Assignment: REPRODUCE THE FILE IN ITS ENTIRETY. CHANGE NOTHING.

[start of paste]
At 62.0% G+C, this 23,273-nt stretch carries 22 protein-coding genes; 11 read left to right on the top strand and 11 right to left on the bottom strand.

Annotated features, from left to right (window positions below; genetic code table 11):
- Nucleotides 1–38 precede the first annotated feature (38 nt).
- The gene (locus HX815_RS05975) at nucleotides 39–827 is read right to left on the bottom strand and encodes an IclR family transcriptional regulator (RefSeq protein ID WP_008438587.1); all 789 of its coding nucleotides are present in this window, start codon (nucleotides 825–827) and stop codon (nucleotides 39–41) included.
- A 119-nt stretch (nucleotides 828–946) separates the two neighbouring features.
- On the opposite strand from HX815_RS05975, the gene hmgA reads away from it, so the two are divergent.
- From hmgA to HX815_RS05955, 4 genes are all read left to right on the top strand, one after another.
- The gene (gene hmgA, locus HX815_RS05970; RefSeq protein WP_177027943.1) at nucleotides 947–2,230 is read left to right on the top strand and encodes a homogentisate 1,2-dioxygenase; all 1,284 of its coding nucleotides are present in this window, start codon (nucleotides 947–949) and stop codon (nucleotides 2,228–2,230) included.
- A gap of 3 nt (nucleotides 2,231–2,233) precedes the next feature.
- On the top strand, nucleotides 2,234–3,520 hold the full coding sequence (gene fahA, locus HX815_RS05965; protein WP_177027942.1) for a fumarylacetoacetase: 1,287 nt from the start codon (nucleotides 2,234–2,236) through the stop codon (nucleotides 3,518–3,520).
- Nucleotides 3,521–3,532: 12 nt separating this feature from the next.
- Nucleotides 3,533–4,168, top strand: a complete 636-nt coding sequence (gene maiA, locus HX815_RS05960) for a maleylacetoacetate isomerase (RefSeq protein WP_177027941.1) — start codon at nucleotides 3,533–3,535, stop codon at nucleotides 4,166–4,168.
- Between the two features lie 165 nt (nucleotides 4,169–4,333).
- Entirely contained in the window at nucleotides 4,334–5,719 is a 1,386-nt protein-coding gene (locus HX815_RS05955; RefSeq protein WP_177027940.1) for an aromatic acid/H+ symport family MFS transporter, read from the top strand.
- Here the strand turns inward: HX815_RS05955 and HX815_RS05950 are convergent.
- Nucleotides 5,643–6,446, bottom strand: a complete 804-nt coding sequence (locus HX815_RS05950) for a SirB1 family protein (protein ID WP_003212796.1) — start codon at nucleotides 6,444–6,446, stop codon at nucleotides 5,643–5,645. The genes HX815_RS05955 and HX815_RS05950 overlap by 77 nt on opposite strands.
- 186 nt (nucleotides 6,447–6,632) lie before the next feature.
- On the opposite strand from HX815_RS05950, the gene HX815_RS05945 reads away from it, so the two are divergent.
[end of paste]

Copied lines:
At 62.0% G+C, this 23,273-nt stretch carries 22 protein-coding genes; 11 read left to right on the top strand and 11 right to left on the bottom strand.

Annotated features, from left to right (window positions below; genetic code table 11):
- Nucleotides 1–38 precede the first annotated feature (38 nt).
- The gene (locus HX815_RS05975) at nucleotides 39–827 is read right to left on the bottom strand and encodes an IclR family transcriptional regulator (RefSeq protein ID WP_008438587.1); all 789 of its coding nucleotides are present in this window, start codon (nucleotides 825–827) and stop codon (nucleotides 39–41) included.
- A 119-nt stretch (nucleotides 828–946) separates the two neighbouring features.
- On the opposite strand from HX815_RS05975, the gene hmgA reads away from it, so the two are divergent.
- From hmgA to HX815_RS05955, 4 genes are all read left to right on the top strand, one after another.
- The gene (gene hmgA, locus HX815_RS05970; RefSeq protein WP_177027943.1) at nucleotides 947–2,230 is read left to right on the top strand and encodes a homogentisate 1,2-dioxygenase; all 1,284 of its coding nucleotides are present in this window, start codon (nucleotides 947–949) and stop codon (nucleotides 2,228–2,230) included.
- A gap of 3 nt (nucleotides 2,231–2,233) precedes the next feature.
- On the top strand, nucleotides 2,234–3,520 hold the full coding sequence (gene fahA, locus HX815_RS05965; protein WP_177027942.1) for a fumarylacetoacetase: 1,287 nt from the start codon (nucleotides 2,234–2,236) through the stop codon (nucleotides 3,518–3,520).
- Nucleotides 3,521–3,532: 12 nt separating this feature from the next.
- Nucleotides 3,533–4,168, top strand: a complete 636-nt coding sequence (gene maiA, locus HX815_RS05960) for a maleylacetoacetate isomerase (RefSeq protein WP_177027941.1) — start codon at nucleotides 3,533–3,535, stop codon at nucleotides 4,166–4,168.
- Between the two features lie 165 nt (nucleotides 4,169–4,333).
- Entirely contained in the window at nucleotides 4,334–5,719 is a 1,386-nt protein-coding gene (locus HX815_RS05955; RefSeq protein WP_177027940.1) for an aromatic acid/H+ symport family MFS transporter, read from the top strand.
- Here the strand turns inward: HX815_RS05955 and HX815_RS05950 are convergent.
- Nucleotides 5,643–6,446, bottom strand: a complete 804-nt coding sequence (locus HX815_RS05950) for a SirB1 family protein (protein ID WP_003212796.1) — start codon at nucleotides 6,444–6,446, stop codon at nucleotides 5,643–5,645. The genes HX815_RS05955 and HX815_RS05950 overlap by 77 nt on opposite strands.
- 186 nt (nucleotides 6,447–6,632) lie before the next feature.
- On the opposite strand from HX815_RS05950, the gene HX815_RS05945 reads away from it, so the two are divergent.